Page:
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5. How long does it take to complete the BYU Chinese Flagship program?

The time in the program depends on individual backgrounds and where a student enters the program. The full program is meant to be completed as an integral part of an undergraduate education, students must complete a minimum of four dedicated Chinese Flagship courses (12 hours) and at least four advanced Chinese electives (12 hours). After a student completes the BYU campus coursework, they participate in the overseas capstone program in China, beginning with direct enrollment at Nanjing University in Nanjing, China for one semester (~5 months) and culminating in an internship in China, which focuses on your specific career goals (~ 4 months).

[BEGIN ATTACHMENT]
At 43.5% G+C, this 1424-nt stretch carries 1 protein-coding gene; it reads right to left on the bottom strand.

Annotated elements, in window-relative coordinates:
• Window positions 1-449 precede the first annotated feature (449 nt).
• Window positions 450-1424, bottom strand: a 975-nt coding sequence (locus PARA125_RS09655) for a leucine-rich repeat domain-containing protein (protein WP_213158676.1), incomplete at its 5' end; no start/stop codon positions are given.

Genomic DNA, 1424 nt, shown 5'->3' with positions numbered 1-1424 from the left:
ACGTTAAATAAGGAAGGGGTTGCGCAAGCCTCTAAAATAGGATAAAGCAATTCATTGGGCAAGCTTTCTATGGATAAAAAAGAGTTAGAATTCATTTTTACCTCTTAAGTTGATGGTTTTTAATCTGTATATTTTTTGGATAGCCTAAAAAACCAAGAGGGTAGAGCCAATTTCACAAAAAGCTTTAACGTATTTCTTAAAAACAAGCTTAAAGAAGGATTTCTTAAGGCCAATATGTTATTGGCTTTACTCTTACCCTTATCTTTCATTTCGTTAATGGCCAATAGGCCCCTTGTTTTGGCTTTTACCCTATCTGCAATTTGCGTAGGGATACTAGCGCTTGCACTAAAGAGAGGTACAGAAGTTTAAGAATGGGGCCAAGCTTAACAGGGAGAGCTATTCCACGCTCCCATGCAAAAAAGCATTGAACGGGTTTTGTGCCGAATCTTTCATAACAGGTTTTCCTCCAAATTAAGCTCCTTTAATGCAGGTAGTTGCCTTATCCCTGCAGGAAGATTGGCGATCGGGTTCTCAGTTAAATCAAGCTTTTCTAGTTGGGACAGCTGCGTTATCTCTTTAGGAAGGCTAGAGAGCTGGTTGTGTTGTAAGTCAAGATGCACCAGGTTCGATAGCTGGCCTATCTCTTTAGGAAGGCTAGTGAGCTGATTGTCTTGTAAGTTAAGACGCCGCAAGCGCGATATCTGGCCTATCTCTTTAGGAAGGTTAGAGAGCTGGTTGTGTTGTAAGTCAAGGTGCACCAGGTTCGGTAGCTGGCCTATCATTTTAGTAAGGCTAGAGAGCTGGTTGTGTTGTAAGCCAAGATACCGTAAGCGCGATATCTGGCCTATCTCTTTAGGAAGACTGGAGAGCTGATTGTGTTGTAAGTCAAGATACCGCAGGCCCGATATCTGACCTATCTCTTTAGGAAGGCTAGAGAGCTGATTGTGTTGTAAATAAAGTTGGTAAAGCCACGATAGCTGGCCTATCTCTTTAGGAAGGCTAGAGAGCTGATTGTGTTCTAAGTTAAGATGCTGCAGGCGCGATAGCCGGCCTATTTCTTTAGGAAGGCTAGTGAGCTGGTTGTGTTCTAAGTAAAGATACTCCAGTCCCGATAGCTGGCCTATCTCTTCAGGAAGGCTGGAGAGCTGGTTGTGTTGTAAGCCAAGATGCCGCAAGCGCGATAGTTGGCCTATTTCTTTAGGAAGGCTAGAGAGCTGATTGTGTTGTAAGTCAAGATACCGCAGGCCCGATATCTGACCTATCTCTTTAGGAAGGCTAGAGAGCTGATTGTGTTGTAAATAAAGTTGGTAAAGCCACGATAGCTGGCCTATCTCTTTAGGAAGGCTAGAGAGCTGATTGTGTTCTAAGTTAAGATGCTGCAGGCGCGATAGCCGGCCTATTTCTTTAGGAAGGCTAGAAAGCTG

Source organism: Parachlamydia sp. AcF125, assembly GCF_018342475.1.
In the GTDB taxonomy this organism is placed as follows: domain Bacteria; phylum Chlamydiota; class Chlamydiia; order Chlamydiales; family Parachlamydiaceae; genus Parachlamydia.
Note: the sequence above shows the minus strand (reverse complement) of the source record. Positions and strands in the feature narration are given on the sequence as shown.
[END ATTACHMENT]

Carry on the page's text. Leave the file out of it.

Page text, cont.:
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6. Can I be a Chinese major and still apply?

Absolutely. As we look at your academic record we take a variety of things into account. Your major is one among many. Most important is how your academic plans lead to your career goals—why the statement of intent is so important. Many Chinese majors want to pursue other fields either in practice or in graduate school and this is an excellent combination for our program.

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7. Do I have to be a Chinese major to apply?